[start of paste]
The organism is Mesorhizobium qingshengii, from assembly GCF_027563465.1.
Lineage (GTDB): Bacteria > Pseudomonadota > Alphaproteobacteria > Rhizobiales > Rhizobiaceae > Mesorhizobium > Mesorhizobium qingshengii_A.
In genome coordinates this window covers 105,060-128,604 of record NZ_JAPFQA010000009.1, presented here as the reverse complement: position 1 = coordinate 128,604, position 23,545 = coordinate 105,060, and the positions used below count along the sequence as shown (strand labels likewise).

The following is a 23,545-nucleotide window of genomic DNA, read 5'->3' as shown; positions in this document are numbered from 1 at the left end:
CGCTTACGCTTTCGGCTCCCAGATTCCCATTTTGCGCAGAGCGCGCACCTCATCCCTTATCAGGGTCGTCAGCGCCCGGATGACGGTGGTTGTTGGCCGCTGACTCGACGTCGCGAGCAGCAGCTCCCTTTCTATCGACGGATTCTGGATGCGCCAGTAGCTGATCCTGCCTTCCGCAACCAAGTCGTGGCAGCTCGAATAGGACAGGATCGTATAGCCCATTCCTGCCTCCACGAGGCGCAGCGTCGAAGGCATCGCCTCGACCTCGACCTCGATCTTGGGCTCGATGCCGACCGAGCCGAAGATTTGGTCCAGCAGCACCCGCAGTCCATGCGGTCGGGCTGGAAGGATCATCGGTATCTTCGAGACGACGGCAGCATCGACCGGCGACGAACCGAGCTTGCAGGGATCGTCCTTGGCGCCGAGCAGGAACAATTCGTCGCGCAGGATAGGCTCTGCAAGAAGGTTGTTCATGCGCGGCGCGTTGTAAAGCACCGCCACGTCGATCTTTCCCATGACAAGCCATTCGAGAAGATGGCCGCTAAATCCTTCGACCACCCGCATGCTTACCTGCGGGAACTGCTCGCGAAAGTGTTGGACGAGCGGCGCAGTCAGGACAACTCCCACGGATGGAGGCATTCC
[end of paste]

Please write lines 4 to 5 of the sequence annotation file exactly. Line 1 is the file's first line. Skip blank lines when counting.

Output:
The following is a 23,545-nucleotide window of genomic DNA, read 5'->3' as shown; positions in this document are numbered from 1 at the left end:
CGCTTACGCTTTCGGCTCCCAGATTCCCATTTTGCGCAGAGCGCGCACCTCATCCCTTATCAGGGTCGTCAGCGCCCGGATGACGGTGGTTGTTGGCCGCTGACTCGACGTCGCGAGCAGCAGCTCCCTTTCTATCGACGGATTCTGGATGCGCCAGTAGCTGATCCTGCCTTCCGCAACCAAGTCGTGGCAGCTCGAATAGGACAGGATCGTATAGCCCATTCCTGCCTCCACGAGGCGCAGCGTCGAAGGCATCGCCTCGACCTCGACCTCGATCTTGGGCTCGATGCCGACCGAGCCGAAGATTTGGTCCAGCAGCACCCGCAGTCCATGCGGTCGGGCTGGAAGGATCATCGGTATCTTCGAGACGACGGCAGCATCGACCGGCGACGAACCGAGCTTGCAGGGATCGTCCTTGGCGCCGAGCAGGAACAATTCGTCGCGCAGGATAGGCTCTGCAAGAAGGTTGTTCATGCGCGGCGCGTTGTAAAGCACCGCCACGTCGATCTTTCCCATGACAAGCCATTCGAGAAGATGGCCGCTAAATCCTTCGACCACCCGCATGCTTACCTGCGGGAACTGCTCGCGAAAGTGTTGGACGAGCGGCGCAGTCAGGACAACTCCCACGGATGGAGGCATTCC